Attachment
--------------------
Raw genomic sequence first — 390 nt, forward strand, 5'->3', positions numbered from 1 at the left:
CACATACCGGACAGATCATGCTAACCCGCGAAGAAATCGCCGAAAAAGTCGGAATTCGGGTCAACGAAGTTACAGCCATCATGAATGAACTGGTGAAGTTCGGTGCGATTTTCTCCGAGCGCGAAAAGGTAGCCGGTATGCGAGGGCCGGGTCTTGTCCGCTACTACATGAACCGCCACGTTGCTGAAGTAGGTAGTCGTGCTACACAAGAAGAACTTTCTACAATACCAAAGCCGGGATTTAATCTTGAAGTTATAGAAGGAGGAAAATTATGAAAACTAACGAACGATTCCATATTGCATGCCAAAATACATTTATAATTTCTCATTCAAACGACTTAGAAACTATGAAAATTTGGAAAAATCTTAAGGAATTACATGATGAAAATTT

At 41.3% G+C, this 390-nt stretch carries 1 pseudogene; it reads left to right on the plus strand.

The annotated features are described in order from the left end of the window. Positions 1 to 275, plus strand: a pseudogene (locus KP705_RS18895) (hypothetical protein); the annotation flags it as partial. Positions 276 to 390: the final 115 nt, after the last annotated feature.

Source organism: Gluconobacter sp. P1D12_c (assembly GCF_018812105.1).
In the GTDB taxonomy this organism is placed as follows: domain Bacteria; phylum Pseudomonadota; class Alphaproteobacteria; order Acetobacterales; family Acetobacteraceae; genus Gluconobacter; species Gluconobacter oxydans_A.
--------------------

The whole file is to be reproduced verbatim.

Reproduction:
Raw genomic sequence first — 390 nt, forward strand, 5'->3', positions numbered from 1 at the left:
CACATACCGGACAGATCATGCTAACCCGCGAAGAAATCGCCGAAAAAGTCGGAATTCGGGTCAACGAAGTTACAGCCATCATGAATGAACTGGTGAAGTTCGGTGCGATTTTCTCCGAGCGCGAAAAGGTAGCCGGTATGCGAGGGCCGGGTCTTGTCCGCTACTACATGAACCGCCACGTTGCTGAAGTAGGTAGTCGTGCTACACAAGAAGAACTTTCTACAATACCAAAGCCGGGATTTAATCTTGAAGTTATAGAAGGAGGAAAATTATGAAAACTAACGAACGATTCCATATTGCATGCCAAAATACATTTATAATTTCTCATTCAAACGACTTAGAAACTATGAAAATTTGGAAAAATCTTAAGGAATTACATGATGAAAATTT

At 41.3% G+C, this 390-nt stretch carries 1 pseudogene; it reads left to right on the plus strand.

The annotated features are described in order from the left end of the window. Positions 1 to 275, plus strand: a pseudogene (locus KP705_RS18895) (hypothetical protein); the annotation flags it as partial. Positions 276 to 390: the final 115 nt, after the last annotated feature.

Source organism: Gluconobacter sp. P1D12_c (assembly GCF_018812105.1).
In the GTDB taxonomy this organism is placed as follows: domain Bacteria; phylum Pseudomonadota; class Alphaproteobacteria; order Acetobacterales; family Acetobacteraceae; genus Gluconobacter; species Gluconobacter oxydans_A.